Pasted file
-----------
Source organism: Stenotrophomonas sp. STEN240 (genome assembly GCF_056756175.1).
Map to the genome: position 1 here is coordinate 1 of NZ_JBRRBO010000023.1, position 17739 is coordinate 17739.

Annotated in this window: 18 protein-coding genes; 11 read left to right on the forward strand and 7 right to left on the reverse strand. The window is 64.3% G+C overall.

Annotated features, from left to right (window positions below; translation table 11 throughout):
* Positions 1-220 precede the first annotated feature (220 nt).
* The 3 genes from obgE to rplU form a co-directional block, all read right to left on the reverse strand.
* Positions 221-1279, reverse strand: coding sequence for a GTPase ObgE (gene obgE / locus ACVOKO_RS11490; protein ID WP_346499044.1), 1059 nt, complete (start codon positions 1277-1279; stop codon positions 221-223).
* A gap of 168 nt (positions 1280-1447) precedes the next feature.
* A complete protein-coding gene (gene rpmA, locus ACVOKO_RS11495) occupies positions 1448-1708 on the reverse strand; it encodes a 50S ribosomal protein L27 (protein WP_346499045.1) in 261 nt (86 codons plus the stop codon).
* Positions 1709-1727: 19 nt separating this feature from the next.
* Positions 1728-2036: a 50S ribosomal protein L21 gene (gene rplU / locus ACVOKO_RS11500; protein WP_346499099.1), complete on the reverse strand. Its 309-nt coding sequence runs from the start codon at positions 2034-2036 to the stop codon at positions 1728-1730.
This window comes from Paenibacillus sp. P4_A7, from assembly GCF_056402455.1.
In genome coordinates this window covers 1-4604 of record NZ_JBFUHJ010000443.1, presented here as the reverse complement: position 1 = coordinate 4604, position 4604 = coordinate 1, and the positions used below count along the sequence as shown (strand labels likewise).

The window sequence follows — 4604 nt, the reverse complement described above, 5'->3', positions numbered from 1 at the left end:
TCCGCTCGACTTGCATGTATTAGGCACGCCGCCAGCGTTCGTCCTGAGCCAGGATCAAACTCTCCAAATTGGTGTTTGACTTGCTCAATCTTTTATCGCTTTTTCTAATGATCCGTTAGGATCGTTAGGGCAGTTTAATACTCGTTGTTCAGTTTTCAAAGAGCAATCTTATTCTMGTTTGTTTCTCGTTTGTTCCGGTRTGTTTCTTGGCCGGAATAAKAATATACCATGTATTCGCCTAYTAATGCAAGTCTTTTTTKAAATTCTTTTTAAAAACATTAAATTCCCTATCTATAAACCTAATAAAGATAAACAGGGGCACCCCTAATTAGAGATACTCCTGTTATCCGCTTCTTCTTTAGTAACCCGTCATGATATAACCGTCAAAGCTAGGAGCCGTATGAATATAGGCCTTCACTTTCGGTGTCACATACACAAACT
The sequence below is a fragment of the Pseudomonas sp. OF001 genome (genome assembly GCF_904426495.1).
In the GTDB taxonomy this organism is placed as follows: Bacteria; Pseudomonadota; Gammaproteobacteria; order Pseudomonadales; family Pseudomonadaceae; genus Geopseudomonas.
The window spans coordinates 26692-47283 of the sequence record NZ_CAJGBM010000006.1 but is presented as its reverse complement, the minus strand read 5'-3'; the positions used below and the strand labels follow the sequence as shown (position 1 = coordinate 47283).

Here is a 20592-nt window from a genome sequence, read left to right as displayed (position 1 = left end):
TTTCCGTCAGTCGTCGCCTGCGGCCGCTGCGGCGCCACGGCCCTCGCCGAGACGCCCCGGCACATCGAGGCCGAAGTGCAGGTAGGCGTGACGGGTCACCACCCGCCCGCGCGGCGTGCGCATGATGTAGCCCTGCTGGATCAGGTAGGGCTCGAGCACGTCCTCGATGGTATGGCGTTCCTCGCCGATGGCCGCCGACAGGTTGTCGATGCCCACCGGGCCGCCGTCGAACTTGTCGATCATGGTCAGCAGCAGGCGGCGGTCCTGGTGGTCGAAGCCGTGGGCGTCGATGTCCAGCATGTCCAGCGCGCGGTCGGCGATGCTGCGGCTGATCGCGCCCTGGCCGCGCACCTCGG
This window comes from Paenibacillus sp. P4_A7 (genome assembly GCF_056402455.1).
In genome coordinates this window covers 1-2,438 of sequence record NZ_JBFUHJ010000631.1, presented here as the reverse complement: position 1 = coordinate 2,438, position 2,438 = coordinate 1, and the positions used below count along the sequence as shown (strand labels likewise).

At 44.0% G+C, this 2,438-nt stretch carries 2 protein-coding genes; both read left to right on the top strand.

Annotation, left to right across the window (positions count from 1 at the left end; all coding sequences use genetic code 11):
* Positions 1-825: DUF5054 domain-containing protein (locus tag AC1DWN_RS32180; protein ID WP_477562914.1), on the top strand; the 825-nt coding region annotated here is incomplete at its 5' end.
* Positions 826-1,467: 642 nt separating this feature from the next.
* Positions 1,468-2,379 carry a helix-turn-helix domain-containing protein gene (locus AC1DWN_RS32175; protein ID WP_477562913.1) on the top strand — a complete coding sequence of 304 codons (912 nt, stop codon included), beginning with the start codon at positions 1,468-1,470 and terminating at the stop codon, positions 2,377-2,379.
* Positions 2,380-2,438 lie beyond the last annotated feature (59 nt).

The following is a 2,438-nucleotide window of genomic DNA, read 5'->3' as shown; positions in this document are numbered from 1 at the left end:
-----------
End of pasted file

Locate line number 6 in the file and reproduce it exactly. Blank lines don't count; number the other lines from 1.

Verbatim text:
* The 3 genes from obgE to rplU form a co-directional block, all read right to left on the reverse strand.